Boy, the laws have changed since I was a teenager. The problem is, lots of people don’t know about them. And, it is important as a parent you know and understand them to both protect yourself and your child.
We could go into all of the brain science and data that supports why they are now in use but that would be better placed in another article or two or three…. For now, let’s look at the laws you need to know.
Social Host Law
It is against the law for a parent to knowingly provide alcohol or a space where underage alcohol consumption takes place. The space could be your house, property you own, a hotel room you rent, a boat or anything else you own or rent. Here is what the law says:
- If you allow or host a party at your house and provide alcohol to people under age 21 (or if you know or should have known that they are drinking alcohol), you are guilty of a Class A misdemeanor. This will result in a fine. Note that you are held responsible regardless if you are the one who provides the alcohol AND regardless if you are home or not.
- If a minor who was drinking at your house injures or kills someone, you are guilty of a Class 4 felony. This could result in both a fine and/or jail time.
- You will not be guilty of violating the law if you request help from the police to help remove the underage drinkers and stop the gathering. This only holds if you are the first one to call. It does not work if the police show up after a complaint from a neighbor and then you ask for help.
Most people know the legal limit for those over 21 is 0.08%. But did you know there is a zero tolerance policy for those under the age of 21. This means that any amount of alcohol in their system can get them into trouble.
- 1st OFFENSE: Three-month suspension of driving privileges; six-month suspension with refusal of alcohol testing.
- 2nd OFFENSE (before age 21): One-year suspension of driver’s license; two-year suspension with refusal of testing.
Unfortunately, internet availability has increased the number of teens using fake ID’s. Here is what they need to know:
It is illegal to assist in obtaining or to fraudulently obtain, distribute, use, or possess a fraudulent state ID card/driver’s license. Your driving privileges can be suspended for up to one year or revoked for a minimum of one year.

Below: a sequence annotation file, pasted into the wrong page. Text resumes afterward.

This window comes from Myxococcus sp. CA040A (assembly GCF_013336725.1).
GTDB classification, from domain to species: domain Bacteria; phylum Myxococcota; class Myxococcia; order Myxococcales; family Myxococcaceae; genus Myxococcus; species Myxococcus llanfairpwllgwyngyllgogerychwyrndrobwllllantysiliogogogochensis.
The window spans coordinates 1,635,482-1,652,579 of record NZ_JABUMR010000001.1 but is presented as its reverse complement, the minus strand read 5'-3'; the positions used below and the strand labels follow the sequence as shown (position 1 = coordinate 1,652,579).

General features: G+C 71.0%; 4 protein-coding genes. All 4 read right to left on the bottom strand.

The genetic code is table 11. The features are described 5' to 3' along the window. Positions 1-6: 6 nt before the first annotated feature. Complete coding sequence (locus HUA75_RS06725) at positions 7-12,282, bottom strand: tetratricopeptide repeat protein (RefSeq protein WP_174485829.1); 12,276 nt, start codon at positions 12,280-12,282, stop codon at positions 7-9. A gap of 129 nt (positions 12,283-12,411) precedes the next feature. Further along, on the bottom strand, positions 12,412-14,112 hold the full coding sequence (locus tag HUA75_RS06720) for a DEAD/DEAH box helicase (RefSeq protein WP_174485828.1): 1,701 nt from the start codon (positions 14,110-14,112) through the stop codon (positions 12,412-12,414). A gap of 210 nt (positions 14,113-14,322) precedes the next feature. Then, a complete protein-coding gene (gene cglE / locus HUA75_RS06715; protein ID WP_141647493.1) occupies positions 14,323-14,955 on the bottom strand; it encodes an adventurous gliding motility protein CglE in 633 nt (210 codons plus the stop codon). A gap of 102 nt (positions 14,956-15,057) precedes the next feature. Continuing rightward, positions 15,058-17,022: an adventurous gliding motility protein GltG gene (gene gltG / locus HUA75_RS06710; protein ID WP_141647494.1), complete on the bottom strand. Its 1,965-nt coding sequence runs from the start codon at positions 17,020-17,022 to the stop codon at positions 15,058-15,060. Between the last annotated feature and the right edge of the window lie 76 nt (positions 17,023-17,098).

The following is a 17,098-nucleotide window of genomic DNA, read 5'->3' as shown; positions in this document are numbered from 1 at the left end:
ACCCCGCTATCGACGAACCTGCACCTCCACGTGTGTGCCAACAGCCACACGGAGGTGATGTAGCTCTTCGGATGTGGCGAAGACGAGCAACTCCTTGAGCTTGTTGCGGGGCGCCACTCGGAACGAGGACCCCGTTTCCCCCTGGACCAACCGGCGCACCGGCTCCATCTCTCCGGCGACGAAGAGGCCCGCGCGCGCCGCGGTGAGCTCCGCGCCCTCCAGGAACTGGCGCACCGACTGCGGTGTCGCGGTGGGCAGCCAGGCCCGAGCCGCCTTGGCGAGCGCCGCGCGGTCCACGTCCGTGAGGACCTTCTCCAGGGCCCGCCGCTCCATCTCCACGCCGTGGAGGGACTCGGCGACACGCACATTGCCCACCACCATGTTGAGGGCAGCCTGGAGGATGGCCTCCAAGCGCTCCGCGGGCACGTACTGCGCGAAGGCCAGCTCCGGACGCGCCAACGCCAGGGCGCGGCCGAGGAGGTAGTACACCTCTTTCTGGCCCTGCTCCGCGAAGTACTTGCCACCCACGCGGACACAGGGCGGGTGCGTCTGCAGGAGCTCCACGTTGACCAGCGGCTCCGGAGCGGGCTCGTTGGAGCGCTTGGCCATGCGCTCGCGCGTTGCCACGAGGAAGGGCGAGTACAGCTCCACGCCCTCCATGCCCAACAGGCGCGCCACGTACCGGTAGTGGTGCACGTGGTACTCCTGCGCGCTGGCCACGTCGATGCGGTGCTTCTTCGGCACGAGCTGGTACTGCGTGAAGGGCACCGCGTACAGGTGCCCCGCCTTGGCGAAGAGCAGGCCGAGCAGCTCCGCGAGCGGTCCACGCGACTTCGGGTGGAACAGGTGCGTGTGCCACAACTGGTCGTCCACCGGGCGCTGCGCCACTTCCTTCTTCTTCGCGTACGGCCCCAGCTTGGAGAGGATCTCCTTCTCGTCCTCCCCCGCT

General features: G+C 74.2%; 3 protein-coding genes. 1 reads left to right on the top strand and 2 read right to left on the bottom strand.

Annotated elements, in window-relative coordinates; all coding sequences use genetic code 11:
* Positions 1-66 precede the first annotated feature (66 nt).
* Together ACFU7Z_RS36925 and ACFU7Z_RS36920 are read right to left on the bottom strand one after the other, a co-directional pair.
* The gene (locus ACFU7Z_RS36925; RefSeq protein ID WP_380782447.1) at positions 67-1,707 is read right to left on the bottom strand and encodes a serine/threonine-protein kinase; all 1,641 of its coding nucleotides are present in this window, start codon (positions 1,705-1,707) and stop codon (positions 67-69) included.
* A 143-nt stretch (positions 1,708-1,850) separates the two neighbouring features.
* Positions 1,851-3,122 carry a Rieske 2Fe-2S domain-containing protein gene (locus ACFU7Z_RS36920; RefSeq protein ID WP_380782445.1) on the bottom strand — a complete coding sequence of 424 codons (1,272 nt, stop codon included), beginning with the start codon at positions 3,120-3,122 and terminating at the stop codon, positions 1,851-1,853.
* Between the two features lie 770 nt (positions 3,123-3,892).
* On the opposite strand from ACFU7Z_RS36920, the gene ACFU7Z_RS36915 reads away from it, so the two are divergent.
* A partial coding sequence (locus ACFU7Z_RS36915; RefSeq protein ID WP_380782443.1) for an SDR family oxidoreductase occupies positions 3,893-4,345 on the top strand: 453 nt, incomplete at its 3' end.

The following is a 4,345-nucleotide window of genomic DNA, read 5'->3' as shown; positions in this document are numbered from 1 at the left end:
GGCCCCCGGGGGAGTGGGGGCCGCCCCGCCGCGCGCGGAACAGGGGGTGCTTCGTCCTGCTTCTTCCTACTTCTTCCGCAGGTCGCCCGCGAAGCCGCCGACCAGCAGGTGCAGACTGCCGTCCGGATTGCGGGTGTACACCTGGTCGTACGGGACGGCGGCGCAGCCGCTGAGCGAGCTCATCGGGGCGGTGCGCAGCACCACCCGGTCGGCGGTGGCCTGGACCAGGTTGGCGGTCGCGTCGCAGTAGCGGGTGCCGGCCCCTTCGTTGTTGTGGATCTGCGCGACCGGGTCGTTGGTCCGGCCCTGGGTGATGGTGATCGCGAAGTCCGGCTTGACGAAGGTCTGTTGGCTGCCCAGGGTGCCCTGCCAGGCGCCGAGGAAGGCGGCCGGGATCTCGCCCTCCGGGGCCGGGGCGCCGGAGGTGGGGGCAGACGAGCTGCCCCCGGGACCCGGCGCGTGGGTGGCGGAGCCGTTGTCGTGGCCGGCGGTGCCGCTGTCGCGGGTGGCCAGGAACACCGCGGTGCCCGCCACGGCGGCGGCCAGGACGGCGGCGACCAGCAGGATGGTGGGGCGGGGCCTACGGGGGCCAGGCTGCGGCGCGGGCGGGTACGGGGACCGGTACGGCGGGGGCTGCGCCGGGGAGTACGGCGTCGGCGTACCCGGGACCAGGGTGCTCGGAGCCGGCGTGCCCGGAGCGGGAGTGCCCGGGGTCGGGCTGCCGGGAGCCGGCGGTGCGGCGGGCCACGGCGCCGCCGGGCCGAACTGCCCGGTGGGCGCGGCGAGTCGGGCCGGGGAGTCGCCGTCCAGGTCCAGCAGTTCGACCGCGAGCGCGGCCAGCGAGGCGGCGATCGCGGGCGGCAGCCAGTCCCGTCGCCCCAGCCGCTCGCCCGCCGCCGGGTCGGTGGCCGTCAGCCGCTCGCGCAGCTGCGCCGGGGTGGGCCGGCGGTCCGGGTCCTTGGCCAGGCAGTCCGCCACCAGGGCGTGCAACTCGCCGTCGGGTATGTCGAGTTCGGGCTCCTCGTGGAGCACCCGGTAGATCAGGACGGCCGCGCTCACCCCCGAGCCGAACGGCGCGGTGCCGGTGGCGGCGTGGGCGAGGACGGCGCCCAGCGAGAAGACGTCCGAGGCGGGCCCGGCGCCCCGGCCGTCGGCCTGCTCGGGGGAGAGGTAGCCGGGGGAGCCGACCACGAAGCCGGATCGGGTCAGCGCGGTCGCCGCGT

You can be convicted of a CLASS A MISDEMEANOR punishable by up to one year in jail and fines up to $2,500 FOR ANY OF THE FOLLOWING:
- Lending a license or state ID to a friend or knowingly allowing someone (such as a younger sibling) to use it.
- Displaying or representing as one’s own any driver’s license or ID card issued to another person.
- Possessing a fictitious driver’s license or identification card (“fictitious” means a license containing untrue information produced by the Illinois Secretary of State or another state/federal government office).
- Possessing, transferring or providing any identification document, whether real or fictitious, for the purpose of obtaining a fictitious ID card or driver’s license.
- Altering or attempting to alter a driver’s license or state ID.
- Any subsequent conviction of above is a Class 4 felony.
You can be convicted of a CLASS 4 FELONY punishable by one to three years imprisonment and fines up to $25,000 FOR ANY OF THE FOLLOWING:
- Possessing a fraudulent Illinois driver’s license or ID card (“fraudulent” means a license or ID card produced by someone other than a government office).
- Possessing security equipment to reproduce a government issued identification card or driver’s license.
- Advertising, distributing, manufacturing, or selling a fraudulent driver’s license.
- Any subsequent conviction of the aforementioned is a Class 3 felony punishable by up to seven years in prison and fines of up to $25,000.”
If a teen is ever concerned that someone has consumed too much alcohol or other drugs, it is important they not hesitate to call 911 and ask for help, regardless of if they too were consuming the substance. That is why, Illinois now has a Medical Amnesty law that will prevent them from getting in trouble. Here is how it reads:
A law enforcement officer may not charge or otherwise take a person into custody based solely on the commission of an offense that involves alcohol and violates subsection (d) or (e) of this Section if the law enforcement officer, after making a reasonable determination and considering the facts and surrounding circumstances, reasonably believes that all of the following apply:
- Requested emergency medical assistance for an individual who reasonably appeared to be in need of medical assistance due to alcohol consumption
- Acted in concert with another person who requested emergency medical assistance for an individual who reasonably appeared to need medical assistance due to alcohol consumption
- Provide your full name and any other reasonable information required by law enforcement.
- Remain at the scene with the individual who reasonably appeared to be in need of medical assistance until emergency medical personnel have arrived; and
- Cooperate with emergency medical assistance, and law enforcement at the scene
Consumption of Alcohol
Most parents and teens know it is against the law to consume alcohol but do you know the consequences? Here is what you need to know:
- The consumption of alcohol for those under the age of 21: Minimum fine of $500
- Possessing, purchasing, and accepting alcohol as a gift under the age of 21: Minimum $500 fine and 25 hours of community service.
- Possession, consumption, purchase, or receipt of alcohol by an individual under the age of 21 years of age: 3-month suspension of driving privileges and court supervision, 6 months for first conviction, 1 year for second conviction, and license revocation for subsequent convictions.